Wightman, William (DNB00)
|←Wightman, Edward||Dictionary of National Biography, 1885-1900, Volume 61
WIGHTMAN, Sir WILLIAM (1784–1863), judge, came of an old Dumfriesshire family. He was the son of William Wightman, gentleman, of St. Clement's, London, and was born in 1784. He was an undergraduate of University College, Oxford, where he matriculated on 23 March 1801, and on 21 June was elected to a Michel exhibition at Queen's College, graduating B.A. on 30 May 1805, and M.A. on 23 Oct. 1809; from 1859 to 1863 he was an honorary fellow of his college. On 31 Jan. 1804 he entered Lincoln's Inn, and, after some years of practice as a special pleader, he was called to the bar in 1821. In 1830 he transferred himself to the Inner Temple and joined the northern circuit. He was known as an exceptionally sound and clear-headed lawyer, and for several years held the important post of junior counsel to the treasury. He was appointed a member of the commission of 1830 upon the practice of the common-law courts, and of that of 1833 upon the proposal for a criminal law digest. He was engaged in many celebrated cases, particularly the prosecutions arising out of the Bristol riots; but, owing to an almost excessive modesty, was little known except to his profession. In February 1841 he was promoted to a judgeship of the queen's bench, on the resignation of Mr. Justice Littledale, and was knighted on 28 April, and here he served as a judge for nearly twenty-three years. While on circuit at York, on 9 Dec. 1863, he was seized with an attack of apoplexy, and died next day. He married in 1819, a daughter of James Baird of Lasswade, near Edinburgh.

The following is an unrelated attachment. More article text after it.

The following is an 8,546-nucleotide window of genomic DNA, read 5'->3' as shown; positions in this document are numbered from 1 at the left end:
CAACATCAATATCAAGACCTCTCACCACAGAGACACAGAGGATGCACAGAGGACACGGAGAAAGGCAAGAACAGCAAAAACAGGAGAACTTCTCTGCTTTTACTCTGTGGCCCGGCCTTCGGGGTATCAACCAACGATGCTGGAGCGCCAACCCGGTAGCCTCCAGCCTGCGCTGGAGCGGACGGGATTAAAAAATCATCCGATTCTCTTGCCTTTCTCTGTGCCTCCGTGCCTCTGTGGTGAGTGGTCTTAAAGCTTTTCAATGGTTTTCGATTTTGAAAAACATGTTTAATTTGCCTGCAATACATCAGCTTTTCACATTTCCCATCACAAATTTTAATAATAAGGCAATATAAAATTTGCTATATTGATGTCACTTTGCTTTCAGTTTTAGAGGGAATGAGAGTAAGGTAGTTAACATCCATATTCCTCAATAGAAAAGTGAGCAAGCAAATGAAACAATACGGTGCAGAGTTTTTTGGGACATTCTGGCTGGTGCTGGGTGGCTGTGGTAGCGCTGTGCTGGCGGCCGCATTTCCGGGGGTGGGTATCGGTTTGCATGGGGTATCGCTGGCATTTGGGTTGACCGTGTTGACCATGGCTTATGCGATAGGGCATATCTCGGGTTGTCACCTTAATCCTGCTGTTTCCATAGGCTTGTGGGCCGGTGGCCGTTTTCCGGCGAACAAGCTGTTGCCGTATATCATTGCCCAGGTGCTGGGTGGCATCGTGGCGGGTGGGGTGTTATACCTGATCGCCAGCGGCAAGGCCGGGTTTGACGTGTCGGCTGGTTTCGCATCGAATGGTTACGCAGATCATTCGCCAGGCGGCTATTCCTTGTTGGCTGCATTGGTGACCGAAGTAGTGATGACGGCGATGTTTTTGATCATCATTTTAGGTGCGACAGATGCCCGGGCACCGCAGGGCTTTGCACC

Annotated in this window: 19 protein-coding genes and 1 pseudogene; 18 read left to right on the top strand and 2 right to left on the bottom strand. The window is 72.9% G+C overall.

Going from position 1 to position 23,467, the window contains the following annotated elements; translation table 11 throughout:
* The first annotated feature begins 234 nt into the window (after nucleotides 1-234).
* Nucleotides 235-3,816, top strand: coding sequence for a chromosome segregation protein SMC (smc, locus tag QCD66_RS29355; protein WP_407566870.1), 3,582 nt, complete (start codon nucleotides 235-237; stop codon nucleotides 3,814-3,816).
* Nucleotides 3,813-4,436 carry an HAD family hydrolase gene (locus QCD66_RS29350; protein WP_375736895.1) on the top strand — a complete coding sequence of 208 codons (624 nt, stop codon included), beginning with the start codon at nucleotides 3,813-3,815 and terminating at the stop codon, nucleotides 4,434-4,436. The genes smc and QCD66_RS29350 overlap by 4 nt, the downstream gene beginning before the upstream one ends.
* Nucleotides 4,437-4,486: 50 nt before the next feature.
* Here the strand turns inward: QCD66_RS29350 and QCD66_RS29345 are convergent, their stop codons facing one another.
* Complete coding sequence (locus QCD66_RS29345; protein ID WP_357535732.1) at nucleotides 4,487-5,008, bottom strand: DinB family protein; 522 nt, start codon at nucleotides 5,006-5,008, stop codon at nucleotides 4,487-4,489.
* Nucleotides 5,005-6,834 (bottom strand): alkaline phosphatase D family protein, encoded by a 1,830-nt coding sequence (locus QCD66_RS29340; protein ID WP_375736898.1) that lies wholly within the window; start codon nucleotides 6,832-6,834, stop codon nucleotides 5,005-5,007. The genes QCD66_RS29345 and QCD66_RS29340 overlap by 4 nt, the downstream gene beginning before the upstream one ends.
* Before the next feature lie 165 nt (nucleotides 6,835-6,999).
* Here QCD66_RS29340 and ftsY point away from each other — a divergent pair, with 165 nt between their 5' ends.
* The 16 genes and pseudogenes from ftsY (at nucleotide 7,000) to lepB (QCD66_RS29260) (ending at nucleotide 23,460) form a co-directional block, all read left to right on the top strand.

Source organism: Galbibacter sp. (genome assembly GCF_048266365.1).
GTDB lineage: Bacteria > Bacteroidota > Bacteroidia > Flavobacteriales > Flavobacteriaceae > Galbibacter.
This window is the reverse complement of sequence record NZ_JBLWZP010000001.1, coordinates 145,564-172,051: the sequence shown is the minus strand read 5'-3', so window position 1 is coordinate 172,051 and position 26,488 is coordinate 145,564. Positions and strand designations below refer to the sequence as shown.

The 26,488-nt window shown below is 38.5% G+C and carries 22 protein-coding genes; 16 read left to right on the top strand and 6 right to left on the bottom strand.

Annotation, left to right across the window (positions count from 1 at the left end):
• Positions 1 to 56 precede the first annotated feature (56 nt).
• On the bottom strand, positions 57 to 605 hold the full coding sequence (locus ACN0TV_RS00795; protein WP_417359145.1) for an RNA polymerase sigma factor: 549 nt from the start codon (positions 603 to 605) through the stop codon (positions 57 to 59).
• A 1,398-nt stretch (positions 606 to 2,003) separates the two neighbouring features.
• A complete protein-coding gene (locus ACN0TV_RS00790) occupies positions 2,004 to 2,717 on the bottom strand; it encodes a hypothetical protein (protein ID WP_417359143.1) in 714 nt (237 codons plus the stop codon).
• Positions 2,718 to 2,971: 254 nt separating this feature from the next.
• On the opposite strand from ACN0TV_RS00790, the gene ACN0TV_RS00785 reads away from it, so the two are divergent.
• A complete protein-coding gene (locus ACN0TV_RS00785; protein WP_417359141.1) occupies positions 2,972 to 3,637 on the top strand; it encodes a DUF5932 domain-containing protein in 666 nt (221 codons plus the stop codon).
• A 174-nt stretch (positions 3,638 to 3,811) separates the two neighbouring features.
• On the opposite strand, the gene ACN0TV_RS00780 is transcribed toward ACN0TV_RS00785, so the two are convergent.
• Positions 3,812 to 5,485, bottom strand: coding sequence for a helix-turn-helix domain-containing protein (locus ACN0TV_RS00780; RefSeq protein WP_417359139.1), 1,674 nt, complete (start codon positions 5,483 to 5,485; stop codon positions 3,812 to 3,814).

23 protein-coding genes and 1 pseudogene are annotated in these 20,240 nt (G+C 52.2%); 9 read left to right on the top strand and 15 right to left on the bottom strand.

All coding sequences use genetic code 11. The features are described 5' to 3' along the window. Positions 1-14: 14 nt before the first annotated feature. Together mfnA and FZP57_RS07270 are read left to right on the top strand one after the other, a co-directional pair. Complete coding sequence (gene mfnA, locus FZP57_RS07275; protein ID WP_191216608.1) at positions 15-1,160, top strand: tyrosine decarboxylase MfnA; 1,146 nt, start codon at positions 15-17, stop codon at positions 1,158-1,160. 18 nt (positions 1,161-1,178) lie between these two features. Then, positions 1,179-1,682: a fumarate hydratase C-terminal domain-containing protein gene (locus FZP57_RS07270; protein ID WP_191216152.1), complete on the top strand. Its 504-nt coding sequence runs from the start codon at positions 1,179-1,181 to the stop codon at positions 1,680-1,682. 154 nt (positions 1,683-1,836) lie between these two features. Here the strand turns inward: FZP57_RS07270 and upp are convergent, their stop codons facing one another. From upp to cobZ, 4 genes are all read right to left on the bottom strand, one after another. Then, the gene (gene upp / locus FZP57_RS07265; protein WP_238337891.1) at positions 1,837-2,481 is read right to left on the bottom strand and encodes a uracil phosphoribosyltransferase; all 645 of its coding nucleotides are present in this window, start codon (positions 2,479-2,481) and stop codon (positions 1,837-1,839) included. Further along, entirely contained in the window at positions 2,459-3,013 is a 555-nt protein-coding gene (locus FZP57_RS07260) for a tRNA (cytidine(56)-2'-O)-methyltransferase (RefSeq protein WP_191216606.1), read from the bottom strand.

Wightman's pre-eminent qualities as a lawyer were accuracy and caution. As a judge he had deep learning, a faculty of lucid reasoning, and abundance of good sense. He was courteous, firm, and dignified, and added greatly to the strength of the court of which he was a member. He had also great humour, considerable literary gifts, and was widely read in English letters (Campbell, Autobiography, ii. 310; Croker Papers, iii. 240).[Foss's Lives of the Judges; Gent. Mag. 1864, ii. 250; Times, 11 Dec. 1863; Arnould's Life of Denman; Alumni Oxon. 1715–1886; Lincoln's Inn Admission Register.]